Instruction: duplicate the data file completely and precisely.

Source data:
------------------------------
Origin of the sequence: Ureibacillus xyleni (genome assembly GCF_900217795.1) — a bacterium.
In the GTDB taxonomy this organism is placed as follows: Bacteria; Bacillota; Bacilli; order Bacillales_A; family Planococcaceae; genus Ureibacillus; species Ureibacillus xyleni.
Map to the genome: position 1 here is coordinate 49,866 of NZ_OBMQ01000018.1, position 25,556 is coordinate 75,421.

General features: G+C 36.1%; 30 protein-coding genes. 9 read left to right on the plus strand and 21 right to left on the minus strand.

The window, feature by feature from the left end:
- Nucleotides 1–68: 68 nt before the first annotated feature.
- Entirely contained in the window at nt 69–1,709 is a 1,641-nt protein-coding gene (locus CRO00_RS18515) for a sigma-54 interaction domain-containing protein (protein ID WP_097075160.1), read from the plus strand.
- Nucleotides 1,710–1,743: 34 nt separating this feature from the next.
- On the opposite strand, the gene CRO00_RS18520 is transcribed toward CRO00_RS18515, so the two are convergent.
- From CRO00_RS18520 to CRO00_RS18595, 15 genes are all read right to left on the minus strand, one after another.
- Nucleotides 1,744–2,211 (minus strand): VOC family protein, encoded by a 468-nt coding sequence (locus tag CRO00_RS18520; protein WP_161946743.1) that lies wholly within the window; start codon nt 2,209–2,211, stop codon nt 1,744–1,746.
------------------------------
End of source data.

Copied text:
Origin of the sequence: Ureibacillus xyleni (genome assembly GCF_900217795.1) — a bacterium.
In the GTDB taxonomy this organism is placed as follows: Bacteria; Bacillota; Bacilli; order Bacillales_A; family Planococcaceae; genus Ureibacillus; species Ureibacillus xyleni.
Map to the genome: position 1 here is coordinate 49,866 of NZ_OBMQ01000018.1, position 25,556 is coordinate 75,421.

General features: G+C 36.1%; 30 protein-coding genes. 9 read left to right on the plus strand and 21 right to left on the minus strand.

The window, feature by feature from the left end:
- Nucleotides 1–68: 68 nt before the first annotated feature.
- Entirely contained in the window at nt 69–1,709 is a 1,641-nt protein-coding gene (locus CRO00_RS18515) for a sigma-54 interaction domain-containing protein (protein ID WP_097075160.1), read from the plus strand.
- Nucleotides 1,710–1,743: 34 nt separating this feature from the next.
- On the opposite strand, the gene CRO00_RS18520 is transcribed toward CRO00_RS18515, so the two are convergent.
- From CRO00_RS18520 to CRO00_RS18595, 15 genes are all read right to left on the minus strand, one after another.
- Nucleotides 1,744–2,211 (minus strand): VOC family protein, encoded by a 468-nt coding sequence (locus tag CRO00_RS18520; protein WP_161946743.1) that lies wholly within the window; start codon nt 2,209–2,211, stop codon nt 1,744–1,746.